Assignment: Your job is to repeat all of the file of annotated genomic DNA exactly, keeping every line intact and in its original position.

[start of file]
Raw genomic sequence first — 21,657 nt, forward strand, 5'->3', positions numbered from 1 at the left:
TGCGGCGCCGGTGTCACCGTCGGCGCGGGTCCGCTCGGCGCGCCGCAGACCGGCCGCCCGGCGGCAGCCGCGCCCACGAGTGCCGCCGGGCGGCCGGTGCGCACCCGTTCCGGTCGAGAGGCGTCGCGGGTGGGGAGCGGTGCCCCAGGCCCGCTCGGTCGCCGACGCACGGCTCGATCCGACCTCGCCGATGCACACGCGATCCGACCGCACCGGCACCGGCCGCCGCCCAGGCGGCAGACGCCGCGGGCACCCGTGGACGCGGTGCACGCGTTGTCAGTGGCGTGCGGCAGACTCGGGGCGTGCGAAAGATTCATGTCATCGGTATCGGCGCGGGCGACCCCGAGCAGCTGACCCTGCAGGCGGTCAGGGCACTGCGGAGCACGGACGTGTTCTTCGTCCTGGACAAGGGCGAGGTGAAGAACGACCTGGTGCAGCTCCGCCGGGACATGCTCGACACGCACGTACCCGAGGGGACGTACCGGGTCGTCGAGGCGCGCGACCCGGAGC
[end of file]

Raw genomic sequence first — 21,657 nt, forward strand, 5'->3', positions numbered from 1 at the left:
TGCGGCGCCGGTGTCACCGTCGGCGCGGGTCCGCTCGGCGCGCCGCAGACCGGCCGCCCGGCGGCAGCCGCGCCCACGAGTGCCGCCGGGCGGCCGGTGCGCACCCGTTCCGGTCGAGAGGCGTCGCGGGTGGGGAGCGGTGCCCCAGGCCCGCTCGGTCGCCGACGCACGGCTCGATCCGACCTCGCCGATGCACACGCGATCCGACCGCACCGGCACCGGCCGCCGCCCAGGCGGCAGACGCCGCGGGCACCCGTGGACGCGGTGCACGCGTTGTCAGTGGCGTGCGGCAGACTCGGGGCGTGCGAAAGATTCATGTCATCGGTATCGGCGCGGGCGACCCCGAGCAGCTGACCCTGCAGGCGGTCAGGGCACTGCGGAGCACGGACGTGTTCTTCGTCCTGGACAAGGGCGAGGTGAAGAACGACCTGGTGCAGCTCCGCCGGGACATGCTCGACACGCACGTACCCGAGGGGACGTACCGGGTCGTCGAGGCGCGCGACCCGGAGC